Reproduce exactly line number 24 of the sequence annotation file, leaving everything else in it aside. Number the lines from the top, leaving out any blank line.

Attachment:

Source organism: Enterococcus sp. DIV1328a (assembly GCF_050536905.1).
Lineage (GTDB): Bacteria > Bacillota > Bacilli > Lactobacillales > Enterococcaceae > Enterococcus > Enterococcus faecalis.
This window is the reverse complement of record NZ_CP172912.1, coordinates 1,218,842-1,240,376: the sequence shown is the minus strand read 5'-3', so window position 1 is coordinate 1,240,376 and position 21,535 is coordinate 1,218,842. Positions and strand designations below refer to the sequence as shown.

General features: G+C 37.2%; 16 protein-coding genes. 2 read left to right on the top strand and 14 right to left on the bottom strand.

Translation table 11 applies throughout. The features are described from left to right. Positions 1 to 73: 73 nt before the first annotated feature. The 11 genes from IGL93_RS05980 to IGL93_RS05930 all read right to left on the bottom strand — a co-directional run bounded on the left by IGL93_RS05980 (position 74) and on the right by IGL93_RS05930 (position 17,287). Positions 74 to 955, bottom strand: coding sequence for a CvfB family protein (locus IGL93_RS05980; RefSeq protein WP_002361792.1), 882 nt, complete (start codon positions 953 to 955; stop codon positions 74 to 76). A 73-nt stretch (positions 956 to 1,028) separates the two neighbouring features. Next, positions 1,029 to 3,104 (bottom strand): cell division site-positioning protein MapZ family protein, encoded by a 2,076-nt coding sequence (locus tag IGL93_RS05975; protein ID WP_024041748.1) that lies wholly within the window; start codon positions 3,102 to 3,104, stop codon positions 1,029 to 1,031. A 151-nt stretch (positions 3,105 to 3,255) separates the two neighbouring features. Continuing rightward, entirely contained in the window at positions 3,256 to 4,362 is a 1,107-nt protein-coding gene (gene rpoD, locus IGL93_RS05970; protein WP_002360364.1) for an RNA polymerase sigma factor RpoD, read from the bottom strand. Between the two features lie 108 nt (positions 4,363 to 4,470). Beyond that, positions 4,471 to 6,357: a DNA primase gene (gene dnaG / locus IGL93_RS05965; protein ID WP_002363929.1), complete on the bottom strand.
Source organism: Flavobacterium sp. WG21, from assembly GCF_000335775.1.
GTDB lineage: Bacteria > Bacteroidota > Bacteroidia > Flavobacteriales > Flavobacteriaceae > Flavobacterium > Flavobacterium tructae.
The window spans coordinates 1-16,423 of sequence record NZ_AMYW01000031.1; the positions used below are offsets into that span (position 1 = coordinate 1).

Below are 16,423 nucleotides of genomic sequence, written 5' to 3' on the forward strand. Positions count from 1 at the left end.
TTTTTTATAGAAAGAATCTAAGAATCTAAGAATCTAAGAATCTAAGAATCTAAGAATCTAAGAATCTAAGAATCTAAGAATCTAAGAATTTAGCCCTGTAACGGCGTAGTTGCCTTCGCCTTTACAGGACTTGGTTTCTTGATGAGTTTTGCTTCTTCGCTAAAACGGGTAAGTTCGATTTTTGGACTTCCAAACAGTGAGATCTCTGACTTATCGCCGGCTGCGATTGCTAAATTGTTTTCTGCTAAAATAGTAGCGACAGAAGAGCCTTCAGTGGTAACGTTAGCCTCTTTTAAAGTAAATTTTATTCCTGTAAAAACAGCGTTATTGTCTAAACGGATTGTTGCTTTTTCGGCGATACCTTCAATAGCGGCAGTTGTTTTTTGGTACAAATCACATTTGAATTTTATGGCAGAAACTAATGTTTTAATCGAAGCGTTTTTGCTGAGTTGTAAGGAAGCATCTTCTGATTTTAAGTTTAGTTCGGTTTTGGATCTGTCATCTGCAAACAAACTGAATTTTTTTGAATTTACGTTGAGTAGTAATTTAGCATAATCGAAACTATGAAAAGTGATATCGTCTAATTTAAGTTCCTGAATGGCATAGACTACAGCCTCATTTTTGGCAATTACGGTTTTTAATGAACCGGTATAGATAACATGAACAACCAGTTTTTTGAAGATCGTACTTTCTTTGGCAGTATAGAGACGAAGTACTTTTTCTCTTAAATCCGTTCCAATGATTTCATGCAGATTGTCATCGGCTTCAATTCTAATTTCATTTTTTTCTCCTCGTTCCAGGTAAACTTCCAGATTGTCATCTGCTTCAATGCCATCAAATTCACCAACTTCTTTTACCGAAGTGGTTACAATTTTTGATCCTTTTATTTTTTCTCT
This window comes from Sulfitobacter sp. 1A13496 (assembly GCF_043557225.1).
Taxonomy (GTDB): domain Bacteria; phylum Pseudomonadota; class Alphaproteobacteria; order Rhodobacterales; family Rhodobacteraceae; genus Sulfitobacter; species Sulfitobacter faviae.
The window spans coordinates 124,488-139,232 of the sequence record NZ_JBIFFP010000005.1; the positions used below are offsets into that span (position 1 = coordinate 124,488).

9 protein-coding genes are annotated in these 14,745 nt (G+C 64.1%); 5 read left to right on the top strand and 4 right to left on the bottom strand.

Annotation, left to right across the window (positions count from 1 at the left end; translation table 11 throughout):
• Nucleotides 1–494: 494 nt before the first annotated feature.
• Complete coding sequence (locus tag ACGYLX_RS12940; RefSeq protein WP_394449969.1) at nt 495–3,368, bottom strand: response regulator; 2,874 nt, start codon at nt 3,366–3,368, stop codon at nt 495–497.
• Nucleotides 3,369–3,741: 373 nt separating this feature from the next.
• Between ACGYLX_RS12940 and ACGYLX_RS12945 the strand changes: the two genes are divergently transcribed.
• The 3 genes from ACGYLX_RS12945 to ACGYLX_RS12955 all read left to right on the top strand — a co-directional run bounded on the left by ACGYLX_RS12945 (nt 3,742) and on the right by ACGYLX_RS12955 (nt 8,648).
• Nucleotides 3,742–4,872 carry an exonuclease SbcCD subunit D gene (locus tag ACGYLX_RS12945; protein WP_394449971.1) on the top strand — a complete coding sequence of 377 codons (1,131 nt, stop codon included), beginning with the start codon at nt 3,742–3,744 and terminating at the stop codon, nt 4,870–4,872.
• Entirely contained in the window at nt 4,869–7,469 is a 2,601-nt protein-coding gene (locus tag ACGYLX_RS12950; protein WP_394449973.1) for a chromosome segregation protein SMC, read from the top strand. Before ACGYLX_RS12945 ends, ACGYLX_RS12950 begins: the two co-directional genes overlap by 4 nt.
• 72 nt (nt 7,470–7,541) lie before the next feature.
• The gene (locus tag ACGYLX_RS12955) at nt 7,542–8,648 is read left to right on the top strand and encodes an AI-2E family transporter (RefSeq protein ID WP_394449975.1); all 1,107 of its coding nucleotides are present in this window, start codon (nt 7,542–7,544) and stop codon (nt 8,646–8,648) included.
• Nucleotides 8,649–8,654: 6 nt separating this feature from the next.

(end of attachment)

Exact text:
• The gene (locus tag ACGYLX_RS12955) at nt 7,542–8,648 is read left to right on the top strand and encodes an AI-2E family transporter (RefSeq protein ID WP_394449975.1); all 1,107 of its coding nucleotides are present in this window, start codon (nt 7,542–7,544) and stop codon (nt 8,646–8,648) included.